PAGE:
The University of Chicago’s Smart Museum of Art is the first Chicago museum to step up to the plate and plan a continuously-screened exhibition of David Wojnarowicz’ video, “Fire in My Belly,” in January. The video was removed from the National Portrait Gallery’s exhibition Hide/Seek: Difference and Desire in American Portraiture after religious organizations and right-wing politicians decried the piece as “anti-Christian.” The video will be screened in a continuous loop from January 4 – February 6, 2011. There will also be a faculty panel discussion on the work and the debates surrounding it at a still-to-be-determined date and time in January. Also – you know the video can easily be accessed on YouTube, right? Further details on the Smart’s screening can be found below.
David Wojnarowicz: A Fire in My Belly
January 4 – February 6, 2011
The University of Chicago’s Smart Museum of Art will present David Wojnarowicz’s A Fire in My Belly, joining with institutions across the country to screen the 1987 video work, which was recently removed from the National Portrait Gallery’s exhibition Hide/Seek: Difference and Desire in American Portraiture following protests by a religious group and conservative politicians.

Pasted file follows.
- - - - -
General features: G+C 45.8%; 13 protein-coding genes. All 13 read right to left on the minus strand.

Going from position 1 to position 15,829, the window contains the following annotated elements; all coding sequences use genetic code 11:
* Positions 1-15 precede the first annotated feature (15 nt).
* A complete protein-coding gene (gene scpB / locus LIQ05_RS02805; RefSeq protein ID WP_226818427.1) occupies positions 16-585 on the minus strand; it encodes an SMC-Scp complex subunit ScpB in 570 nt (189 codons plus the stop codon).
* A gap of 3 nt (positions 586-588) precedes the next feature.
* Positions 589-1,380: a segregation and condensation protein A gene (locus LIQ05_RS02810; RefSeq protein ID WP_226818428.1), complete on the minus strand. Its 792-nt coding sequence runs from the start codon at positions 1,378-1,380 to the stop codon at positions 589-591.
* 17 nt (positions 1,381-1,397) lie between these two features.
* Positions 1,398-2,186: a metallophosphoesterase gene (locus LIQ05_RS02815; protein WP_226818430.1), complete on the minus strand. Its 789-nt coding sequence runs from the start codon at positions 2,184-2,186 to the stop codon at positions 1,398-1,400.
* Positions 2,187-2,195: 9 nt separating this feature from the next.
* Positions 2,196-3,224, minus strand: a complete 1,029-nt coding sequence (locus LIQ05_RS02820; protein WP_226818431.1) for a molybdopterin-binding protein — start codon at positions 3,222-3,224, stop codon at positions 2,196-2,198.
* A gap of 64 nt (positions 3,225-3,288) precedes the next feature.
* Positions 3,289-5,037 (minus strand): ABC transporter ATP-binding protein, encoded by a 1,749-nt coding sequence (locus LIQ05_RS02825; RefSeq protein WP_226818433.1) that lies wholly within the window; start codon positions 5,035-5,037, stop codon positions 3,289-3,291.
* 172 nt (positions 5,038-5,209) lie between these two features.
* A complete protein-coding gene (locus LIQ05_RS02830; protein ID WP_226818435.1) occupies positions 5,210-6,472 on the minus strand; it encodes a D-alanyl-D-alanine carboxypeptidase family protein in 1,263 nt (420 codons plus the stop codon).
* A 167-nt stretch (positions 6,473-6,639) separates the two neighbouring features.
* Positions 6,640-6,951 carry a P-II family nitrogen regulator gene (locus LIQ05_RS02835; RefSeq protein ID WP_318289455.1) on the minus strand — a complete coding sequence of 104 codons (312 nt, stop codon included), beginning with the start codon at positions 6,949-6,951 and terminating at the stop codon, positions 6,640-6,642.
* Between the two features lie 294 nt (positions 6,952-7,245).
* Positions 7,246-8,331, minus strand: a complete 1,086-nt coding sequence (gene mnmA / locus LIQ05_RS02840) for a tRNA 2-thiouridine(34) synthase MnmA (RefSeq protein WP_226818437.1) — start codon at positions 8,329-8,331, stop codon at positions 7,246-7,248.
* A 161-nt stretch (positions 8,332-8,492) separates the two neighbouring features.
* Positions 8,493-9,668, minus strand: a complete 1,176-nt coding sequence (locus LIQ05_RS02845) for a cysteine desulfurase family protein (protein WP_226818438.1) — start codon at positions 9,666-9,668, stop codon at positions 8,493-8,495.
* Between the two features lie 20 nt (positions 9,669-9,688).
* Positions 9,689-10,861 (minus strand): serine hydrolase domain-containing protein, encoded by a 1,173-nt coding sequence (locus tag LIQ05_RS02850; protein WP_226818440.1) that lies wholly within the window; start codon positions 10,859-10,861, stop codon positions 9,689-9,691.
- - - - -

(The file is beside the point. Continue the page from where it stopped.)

The silent,13-minute version of Wojnarowicz’s unfinished film will be screened from January 4 to February 6, during the first month of the University of Chicago’s winter quarter. It will be shown on a continuous loop as part of the black box video series presented within the Smart Museum’s contemporary galleries.
A faculty panel discussion about the work and debate surrounding it will take place on a January date TBD. It is organized in collaboration with the University’s art history department and Jenn Sichel, a University of Chicago graduate student who served as a research assistant for Hide/Seek and has been a leading voice in protests against the work’s censorship.
“There is no question that Wojnarowicz’s video is provocative,” said Anthony Hirschel, the Dana Feitler Director of the Smart Museum. “However, as a university art museum, the Smart is committed to providing access to important works and to fostering discussion around even the most challenging art. This presentation of A Fire in My Belly gives our audiences have the opportunity to discuss and judge its merits for themselves.”
After it was pulled from Hide/Seek, institutions and galleries around the country have organized screenings and discussions of A Fire in My Belly. A national calendar of screenings and related events is available at www.hideseek.org. Further background and a compilation of statements from museum officials and others is available on the College Art Association’s website.